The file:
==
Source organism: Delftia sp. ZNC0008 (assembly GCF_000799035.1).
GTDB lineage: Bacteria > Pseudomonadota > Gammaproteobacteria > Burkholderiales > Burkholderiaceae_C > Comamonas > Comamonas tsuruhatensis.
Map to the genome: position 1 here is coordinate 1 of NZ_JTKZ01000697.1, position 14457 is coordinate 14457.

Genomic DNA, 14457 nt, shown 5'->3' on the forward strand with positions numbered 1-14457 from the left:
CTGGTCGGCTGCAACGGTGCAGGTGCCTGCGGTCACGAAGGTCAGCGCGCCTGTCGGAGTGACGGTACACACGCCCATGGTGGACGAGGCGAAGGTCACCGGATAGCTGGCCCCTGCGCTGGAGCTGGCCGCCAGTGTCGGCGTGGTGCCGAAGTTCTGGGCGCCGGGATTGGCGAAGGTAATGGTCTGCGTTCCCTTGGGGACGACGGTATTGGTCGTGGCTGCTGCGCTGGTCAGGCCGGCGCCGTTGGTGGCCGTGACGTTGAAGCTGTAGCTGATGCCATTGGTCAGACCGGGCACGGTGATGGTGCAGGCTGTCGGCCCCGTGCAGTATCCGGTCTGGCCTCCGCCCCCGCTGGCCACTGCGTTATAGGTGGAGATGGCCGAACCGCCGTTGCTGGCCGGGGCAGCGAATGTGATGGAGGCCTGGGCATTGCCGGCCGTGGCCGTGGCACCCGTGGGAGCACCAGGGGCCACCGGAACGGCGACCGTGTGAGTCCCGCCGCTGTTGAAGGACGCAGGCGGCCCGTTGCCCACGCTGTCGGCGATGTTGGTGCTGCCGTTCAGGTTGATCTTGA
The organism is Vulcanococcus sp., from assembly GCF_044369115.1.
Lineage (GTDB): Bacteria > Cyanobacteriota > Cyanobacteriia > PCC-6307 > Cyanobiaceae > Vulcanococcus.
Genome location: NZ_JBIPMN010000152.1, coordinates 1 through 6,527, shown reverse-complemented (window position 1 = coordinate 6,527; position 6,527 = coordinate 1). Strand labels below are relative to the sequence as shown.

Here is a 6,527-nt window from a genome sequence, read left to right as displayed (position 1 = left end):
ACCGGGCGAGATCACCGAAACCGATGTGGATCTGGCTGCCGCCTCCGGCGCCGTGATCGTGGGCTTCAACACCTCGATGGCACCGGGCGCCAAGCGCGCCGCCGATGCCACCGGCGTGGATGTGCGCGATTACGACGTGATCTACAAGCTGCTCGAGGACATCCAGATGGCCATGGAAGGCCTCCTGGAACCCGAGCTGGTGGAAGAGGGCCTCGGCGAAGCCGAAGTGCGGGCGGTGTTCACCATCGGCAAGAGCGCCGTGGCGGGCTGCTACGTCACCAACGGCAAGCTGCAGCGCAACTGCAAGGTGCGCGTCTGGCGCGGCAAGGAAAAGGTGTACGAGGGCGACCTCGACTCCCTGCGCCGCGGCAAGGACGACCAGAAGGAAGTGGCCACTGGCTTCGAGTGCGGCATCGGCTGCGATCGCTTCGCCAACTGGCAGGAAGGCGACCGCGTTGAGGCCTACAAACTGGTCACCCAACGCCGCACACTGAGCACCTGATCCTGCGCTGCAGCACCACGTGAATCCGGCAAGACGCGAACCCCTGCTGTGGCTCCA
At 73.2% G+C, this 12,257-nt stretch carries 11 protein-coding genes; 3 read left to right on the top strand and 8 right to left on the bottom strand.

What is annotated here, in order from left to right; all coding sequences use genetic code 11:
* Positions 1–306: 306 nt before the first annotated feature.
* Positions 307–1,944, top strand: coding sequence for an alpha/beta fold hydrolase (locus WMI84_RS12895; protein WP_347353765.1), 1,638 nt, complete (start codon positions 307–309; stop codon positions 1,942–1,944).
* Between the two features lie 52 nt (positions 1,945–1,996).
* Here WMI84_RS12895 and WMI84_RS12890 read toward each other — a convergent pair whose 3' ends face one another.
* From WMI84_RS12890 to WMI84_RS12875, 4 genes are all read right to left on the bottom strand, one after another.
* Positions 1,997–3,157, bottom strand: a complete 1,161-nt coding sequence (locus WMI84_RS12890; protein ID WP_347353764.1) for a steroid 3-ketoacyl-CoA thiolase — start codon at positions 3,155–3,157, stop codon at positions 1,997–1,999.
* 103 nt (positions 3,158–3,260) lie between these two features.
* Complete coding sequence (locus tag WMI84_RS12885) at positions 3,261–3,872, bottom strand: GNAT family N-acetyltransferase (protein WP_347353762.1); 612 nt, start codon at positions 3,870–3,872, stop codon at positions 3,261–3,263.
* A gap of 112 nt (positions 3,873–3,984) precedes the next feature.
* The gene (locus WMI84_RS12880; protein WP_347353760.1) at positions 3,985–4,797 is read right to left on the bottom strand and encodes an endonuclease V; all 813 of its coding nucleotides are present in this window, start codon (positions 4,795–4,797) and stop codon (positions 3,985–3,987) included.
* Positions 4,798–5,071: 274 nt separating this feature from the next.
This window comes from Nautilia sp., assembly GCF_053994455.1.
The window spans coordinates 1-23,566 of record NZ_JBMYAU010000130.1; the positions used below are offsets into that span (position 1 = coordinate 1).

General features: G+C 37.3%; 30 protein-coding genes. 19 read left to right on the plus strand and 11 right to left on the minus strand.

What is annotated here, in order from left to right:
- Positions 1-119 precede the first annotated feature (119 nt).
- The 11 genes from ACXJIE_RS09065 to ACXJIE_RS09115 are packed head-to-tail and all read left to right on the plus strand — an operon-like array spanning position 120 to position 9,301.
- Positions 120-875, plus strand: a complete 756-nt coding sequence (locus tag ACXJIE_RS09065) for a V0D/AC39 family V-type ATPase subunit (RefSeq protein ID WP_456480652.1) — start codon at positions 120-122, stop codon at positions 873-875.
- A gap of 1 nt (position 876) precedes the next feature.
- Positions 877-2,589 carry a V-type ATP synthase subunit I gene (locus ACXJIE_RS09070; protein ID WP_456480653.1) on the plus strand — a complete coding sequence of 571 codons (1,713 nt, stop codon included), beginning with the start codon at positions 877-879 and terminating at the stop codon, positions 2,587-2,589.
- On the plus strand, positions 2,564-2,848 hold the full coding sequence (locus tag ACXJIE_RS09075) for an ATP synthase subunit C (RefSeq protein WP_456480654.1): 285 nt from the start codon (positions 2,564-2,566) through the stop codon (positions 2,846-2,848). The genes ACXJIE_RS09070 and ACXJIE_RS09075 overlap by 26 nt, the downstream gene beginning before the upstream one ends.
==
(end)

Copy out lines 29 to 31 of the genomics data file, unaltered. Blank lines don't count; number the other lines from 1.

- The 11 genes from ACXJIE_RS09065 to ACXJIE_RS09115 are packed head-to-tail and all read left to right on the plus strand — an operon-like array spanning position 120 to position 9,301.
- Positions 120-875, plus strand: a complete 756-nt coding sequence (locus tag ACXJIE_RS09065) for a V0D/AC39 family V-type ATPase subunit (RefSeq protein ID WP_456480652.1) — start codon at positions 120-122, stop codon at positions 873-875.
- A gap of 1 nt (position 876) precedes the next feature.